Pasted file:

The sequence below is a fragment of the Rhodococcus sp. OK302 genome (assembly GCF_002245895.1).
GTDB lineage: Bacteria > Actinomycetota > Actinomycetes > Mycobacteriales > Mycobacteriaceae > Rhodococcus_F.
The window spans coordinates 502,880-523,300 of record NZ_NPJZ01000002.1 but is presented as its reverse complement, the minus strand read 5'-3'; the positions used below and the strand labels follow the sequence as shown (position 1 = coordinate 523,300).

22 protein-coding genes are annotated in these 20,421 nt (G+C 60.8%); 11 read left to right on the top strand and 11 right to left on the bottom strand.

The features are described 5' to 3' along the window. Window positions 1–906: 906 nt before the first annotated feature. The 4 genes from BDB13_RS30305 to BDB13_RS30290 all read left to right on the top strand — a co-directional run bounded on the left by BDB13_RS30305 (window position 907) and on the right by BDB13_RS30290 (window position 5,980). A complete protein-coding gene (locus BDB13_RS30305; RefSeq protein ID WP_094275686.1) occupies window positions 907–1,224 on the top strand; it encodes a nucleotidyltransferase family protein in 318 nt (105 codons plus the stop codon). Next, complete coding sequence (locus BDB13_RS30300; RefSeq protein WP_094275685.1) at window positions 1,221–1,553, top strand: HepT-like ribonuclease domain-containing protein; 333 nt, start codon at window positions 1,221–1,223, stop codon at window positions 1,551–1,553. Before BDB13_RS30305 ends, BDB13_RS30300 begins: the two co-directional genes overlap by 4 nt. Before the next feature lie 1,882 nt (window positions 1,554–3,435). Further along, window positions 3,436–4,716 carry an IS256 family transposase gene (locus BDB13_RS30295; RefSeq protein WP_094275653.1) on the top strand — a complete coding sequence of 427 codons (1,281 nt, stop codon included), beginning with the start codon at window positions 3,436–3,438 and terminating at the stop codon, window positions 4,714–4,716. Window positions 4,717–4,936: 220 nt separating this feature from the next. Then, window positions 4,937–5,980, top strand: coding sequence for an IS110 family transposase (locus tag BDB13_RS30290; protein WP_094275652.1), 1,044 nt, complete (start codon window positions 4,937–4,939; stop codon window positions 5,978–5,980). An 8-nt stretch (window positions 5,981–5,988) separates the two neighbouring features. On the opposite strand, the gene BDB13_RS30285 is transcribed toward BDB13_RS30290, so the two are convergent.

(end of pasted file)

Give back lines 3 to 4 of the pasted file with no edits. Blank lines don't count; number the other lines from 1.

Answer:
The window spans coordinates 502,880-523,300 of record NZ_NPJZ01000002.1 but is presented as its reverse complement, the minus strand read 5'-3'; the positions used below and the strand labels follow the sequence as shown (position 1 = coordinate 523,300).

22 protein-coding genes are annotated in these 20,421 nt (G+C 60.8%); 11 read left to right on the top strand and 11 right to left on the bottom strand.